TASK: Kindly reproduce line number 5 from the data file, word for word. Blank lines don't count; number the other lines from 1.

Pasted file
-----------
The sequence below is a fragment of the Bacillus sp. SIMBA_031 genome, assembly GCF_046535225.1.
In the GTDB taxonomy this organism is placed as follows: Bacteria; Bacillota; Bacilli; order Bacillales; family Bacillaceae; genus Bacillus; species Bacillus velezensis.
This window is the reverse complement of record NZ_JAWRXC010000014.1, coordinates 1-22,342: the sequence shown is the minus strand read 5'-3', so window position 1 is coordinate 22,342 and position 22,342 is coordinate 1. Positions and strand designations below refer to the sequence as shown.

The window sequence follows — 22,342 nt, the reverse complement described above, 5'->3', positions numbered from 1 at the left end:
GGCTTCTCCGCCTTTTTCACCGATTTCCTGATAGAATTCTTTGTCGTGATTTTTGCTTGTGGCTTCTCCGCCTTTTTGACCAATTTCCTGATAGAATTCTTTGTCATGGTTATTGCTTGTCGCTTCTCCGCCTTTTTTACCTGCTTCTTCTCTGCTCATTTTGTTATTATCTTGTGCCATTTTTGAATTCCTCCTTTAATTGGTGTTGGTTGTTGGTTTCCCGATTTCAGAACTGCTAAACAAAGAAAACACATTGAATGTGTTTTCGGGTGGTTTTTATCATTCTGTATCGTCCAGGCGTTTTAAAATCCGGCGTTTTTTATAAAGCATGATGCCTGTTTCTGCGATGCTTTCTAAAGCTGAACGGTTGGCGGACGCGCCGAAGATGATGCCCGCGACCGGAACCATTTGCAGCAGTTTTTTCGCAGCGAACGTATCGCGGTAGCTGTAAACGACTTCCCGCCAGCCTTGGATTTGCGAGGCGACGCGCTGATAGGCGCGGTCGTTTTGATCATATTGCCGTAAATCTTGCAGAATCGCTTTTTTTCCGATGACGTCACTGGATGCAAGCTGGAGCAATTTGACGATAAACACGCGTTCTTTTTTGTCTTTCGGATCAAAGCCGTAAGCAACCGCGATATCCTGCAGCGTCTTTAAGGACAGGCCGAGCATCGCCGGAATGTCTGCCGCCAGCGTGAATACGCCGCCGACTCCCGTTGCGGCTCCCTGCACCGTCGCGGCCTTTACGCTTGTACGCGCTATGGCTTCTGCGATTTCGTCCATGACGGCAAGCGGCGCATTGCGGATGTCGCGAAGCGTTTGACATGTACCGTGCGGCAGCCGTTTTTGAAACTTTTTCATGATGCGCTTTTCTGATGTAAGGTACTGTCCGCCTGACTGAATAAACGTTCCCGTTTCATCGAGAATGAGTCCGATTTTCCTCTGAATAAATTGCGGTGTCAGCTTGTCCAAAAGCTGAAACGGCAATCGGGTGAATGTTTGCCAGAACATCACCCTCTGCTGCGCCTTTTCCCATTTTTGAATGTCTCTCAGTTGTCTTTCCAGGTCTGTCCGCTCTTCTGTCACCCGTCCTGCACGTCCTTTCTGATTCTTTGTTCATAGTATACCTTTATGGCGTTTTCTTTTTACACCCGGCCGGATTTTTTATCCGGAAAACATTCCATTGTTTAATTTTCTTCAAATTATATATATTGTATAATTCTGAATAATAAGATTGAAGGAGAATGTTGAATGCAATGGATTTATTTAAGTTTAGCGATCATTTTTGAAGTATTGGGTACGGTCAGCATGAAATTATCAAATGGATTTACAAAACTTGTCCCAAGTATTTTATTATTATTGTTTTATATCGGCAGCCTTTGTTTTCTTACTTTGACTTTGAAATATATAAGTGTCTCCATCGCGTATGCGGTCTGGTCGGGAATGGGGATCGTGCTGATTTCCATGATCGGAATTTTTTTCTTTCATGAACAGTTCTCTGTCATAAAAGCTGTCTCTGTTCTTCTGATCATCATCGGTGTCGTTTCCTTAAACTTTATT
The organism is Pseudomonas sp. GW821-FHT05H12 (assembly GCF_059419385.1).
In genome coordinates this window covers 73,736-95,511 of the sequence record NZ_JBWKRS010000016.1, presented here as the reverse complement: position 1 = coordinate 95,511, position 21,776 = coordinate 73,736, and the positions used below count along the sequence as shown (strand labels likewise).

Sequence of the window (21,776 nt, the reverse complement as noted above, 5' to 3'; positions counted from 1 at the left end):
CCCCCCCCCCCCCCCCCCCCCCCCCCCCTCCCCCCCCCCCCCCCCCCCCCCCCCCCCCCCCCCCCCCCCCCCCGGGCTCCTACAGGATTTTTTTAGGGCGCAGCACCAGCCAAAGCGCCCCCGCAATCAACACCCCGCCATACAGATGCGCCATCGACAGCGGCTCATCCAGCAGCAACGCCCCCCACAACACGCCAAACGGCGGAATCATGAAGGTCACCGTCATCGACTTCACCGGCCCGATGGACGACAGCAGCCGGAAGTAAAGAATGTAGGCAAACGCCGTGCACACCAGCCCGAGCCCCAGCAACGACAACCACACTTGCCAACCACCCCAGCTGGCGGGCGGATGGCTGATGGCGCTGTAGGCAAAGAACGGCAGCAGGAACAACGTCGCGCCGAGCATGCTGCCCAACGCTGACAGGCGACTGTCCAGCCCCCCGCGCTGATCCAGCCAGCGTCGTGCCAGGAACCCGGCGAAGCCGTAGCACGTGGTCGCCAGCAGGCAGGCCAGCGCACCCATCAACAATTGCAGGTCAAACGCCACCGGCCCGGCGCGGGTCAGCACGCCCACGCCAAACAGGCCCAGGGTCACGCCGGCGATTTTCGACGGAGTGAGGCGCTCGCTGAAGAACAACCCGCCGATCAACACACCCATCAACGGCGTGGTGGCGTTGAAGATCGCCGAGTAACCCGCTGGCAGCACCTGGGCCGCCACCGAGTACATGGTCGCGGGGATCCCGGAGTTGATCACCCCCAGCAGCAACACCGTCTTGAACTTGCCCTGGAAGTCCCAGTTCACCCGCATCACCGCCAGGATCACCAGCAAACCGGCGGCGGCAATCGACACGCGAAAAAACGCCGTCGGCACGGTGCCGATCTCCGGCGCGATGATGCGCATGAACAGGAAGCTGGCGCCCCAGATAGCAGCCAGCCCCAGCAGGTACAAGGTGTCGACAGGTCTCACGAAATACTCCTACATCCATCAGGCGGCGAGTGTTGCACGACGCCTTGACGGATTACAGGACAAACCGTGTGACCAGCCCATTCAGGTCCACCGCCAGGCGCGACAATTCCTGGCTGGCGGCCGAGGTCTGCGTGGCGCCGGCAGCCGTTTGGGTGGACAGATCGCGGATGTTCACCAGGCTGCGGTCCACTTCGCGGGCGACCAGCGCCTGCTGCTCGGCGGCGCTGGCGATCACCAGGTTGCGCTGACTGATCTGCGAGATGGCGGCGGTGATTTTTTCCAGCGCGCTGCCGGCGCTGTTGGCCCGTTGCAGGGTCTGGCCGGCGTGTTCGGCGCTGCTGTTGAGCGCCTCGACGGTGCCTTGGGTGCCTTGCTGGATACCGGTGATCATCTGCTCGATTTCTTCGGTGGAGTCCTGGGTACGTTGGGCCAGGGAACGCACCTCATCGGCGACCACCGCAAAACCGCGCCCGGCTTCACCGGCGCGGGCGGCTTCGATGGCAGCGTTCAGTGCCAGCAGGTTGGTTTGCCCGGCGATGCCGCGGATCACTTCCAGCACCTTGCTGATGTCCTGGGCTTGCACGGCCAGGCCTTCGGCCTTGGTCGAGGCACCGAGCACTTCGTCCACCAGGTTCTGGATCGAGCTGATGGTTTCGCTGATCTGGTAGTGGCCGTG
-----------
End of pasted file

GGCTTCTCCGCCTTTTTCACCGATTTCCTGATAGAATTCTTTGTCGTGATTTTTGCTTGTGGCTTCTCCGCCTTTTTGACCAATTTCCTGATAGAATTCTTTGTCATGGTTATTGCTTGTCGCTTCTCCGCCTTTTTTACCTGCTTCTTCTCTGCTCATTTTGTTATTATCTTGTGCCATTTTTGAATTCCTCCTTTAATTGGTGTTGGTTGTTGGTTTCCCGATTTCAGAACTGCTAAACAAAGAAAACACATTGAATGTGTTTTCGGGTGGTTTTTATCATTCTGTATCGTCCAGGCGTTTTAAAATCCGGCGTTTTTTATAAAGCATGATGCCTGTTTCTGCGATGCTTTCTAAAGCTGAACGGTTGGCGGACGCGCCGAAGATGATGCCCGCGACCGGAACCATTTGCAGCAGTTTTTTCGCAGCGAACGTATCGCGGTAGCTGTAAACGACTTCCCGCCAGCCTTGGATTTGCGAGGCGACGCGCTGATAGGCGCGGTCGTTTTGATCATATTGCCGTAAATCTTGCAGAATCGCTTTTTTTCCGATGACGTCACTGGATGCAAGCTGGAGCAATTTGACGATAAACACGCGTTCTTTTTTGTCTTTCGGATCAAAGCCGTAAGCAACCGCGATATCCTGCAGCGTCTTTAAGGACAGGCCGAGCATCGCCGGAATGTCTGCCGCCAGCGTGAATACGCCGCCGACTCCCGTTGCGGCTCCCTGCACCGTCGCGGCCTTTACGCTTGTACGCGCTATGGCTTCTGCGATTTCGTCCATGACGGCAAGCGGCGCATTGCGGATGTCGCGAAGCGTTTGACATGTACCGTGCGGCAGCCGTTTTTGAAACTTTTTCATGATGCGCTTTTCTGATGTAAGGTACTGTCCGCCTGACTGAATAAACGTTCCCGTTTCATCGAGAATGAGTCCGATTTTCCTCTGAATAAATTGCGGTGTCAGCTTGTCCAAAAGCTGAAACGGCAATCGGGTGAATGTTTGCCAGAACATCACCCTCTGCTGCGCCTTTTCCCATTTTTGAATGTCTCTCAGTTGTCTTTCCAGGTCTGTCCGCTCTTCTGTCACCCGTCCTGCACGTCCTTTCTGATTCTTTGTTCATAGTATACCTTTATGGCGTTTTCTTTTTACACCCGGCCGGATTTTTTATCCGGAAAACATTCCATTGTTTAATTTTCTTCAAATTATATATATTGTATAATTCTGAATAATAAGATTGAAGGAGAATGTTGAATGCAATGGATTTATTTAAGTTTAGCGATCATTTTTGAAGTATTGGGTACGGTCAGCATGAAATTATCAAATGGATTTACAAAACTTGTCCCAAGTATTTTATTATTATTGTTTTATATCGGCAGCCTTTGTTTTCTTACTTTGACTTTGAAATATATAAGTGTCTCCATCGCGTATGCGGTCTGGTCGGGAATGGGGATCGTGCTGATTTCCATGATCGGAATTTTTTTCTTTCATGAACAGTTCTCTGTCATAAAAGCTGTCTCTGTTCTTCTGATCATCATCGGTGTCGTTTCCTTAAACTTTATT